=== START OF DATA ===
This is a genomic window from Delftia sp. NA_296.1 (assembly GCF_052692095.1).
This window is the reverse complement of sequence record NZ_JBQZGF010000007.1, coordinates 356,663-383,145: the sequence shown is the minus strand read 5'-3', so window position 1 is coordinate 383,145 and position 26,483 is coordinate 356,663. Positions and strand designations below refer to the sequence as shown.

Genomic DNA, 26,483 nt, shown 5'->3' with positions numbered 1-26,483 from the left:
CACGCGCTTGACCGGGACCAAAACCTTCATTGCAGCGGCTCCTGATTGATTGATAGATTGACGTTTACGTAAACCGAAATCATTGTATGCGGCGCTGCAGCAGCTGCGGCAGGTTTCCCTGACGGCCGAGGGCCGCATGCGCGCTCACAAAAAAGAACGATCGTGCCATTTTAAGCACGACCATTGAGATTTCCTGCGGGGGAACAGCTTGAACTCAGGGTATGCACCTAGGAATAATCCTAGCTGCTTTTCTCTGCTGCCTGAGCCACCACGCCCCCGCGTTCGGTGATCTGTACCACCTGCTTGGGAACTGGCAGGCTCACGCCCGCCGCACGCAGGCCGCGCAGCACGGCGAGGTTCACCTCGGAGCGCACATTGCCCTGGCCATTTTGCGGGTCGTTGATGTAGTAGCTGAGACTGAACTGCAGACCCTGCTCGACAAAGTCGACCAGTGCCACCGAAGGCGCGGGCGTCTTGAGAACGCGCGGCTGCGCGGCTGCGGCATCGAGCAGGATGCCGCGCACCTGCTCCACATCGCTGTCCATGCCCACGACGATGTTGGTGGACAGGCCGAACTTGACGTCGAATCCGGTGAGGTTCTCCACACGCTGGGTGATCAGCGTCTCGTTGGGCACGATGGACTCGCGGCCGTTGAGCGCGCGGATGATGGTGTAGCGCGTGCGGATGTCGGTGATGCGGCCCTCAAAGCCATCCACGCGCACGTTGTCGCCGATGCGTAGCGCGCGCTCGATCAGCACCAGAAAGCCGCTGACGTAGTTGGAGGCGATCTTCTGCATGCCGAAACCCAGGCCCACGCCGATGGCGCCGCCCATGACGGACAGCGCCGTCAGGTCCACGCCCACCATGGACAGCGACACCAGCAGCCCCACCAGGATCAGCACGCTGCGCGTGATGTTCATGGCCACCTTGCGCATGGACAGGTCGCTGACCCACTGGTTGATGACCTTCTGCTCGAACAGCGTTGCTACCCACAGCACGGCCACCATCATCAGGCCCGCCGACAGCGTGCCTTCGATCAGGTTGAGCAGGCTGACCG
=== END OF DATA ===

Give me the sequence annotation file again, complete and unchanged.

This is a genomic window from Delftia sp. NA_296.1 (assembly GCF_052692095.1).
This window is the reverse complement of sequence record NZ_JBQZGF010000007.1, coordinates 356,663-383,145: the sequence shown is the minus strand read 5'-3', so window position 1 is coordinate 383,145 and position 26,483 is coordinate 356,663. Positions and strand designations below refer to the sequence as shown.

Genomic DNA, 26,483 nt, shown 5'->3' with positions numbered 1-26,483 from the left:
CACGCGCTTGACCGGGACCAAAACCTTCATTGCAGCGGCTCCTGATTGATTGATAGATTGACGTTTACGTAAACCGAAATCATTGTATGCGGCGCTGCAGCAGCTGCGGCAGGTTTCCCTGACGGCCGAGGGCCGCATGCGCGCTCACAAAAAAGAACGATCGTGCCATTTTAAGCACGACCATTGAGATTTCCTGCGGGGGAACAGCTTGAACTCAGGGTATGCACCTAGGAATAATCCTAGCTGCTTTTCTCTGCTGCCTGAGCCACCACGCCCCCGCGTTCGGTGATCTGTACCACCTGCTTGGGAACTGGCAGGCTCACGCCCGCCGCACGCAGGCCGCGCAGCACGGCGAGGTTCACCTCGGAGCGCACATTGCCCTGGCCATTTTGCGGGTCGTTGATGTAGTAGCTGAGACTGAACTGCAGACCCTGCTCGACAAAGTCGACCAGTGCCACCGAAGGCGCGGGCGTCTTGAGAACGCGCGGCTGCGCGGCTGCGGCATCGAGCAGGATGCCGCGCACCTGCTCCACATCGCTGTCCATGCCCACGACGATGTTGGTGGACAGGCCGAACTTGACGTCGAATCCGGTGAGGTTCTCCACACGCTGGGTGATCAGCGTCTCGTTGGGCACGATGGACTCGCGGCCGTTGAGCGCGCGGATGATGGTGTAGCGCGTGCGGATGTCGGTGATGCGGCCCTCAAAGCCATCCACGCGCACGTTGTCGCCGATGCGTAGCGCGCGCTCGATCAGCACCAGAAAGCCGCTGACGTAGTTGGAGGCGATCTTCTGCATGCCGAAACCCAGGCCCACGCCGATGGCGCCGCCCATGACGGACAGCGCCGTCAGGTCCACGCCCACCATGGACAGCGACACCAGCAGCCCCACCAGGATCAGCACGCTGCGCGTGATGTTCATGGCCACCTTGCGCATGGACAGGTCGCTGACCCACTGGTTGATGACCTTCTGCTCGAACAGCGTTGCTACCCACAGCACGGCCACCATCATCAGGCCCGCCGACAGCGTGCCTTCGATCAGGTTGAGCAGGCTGACCG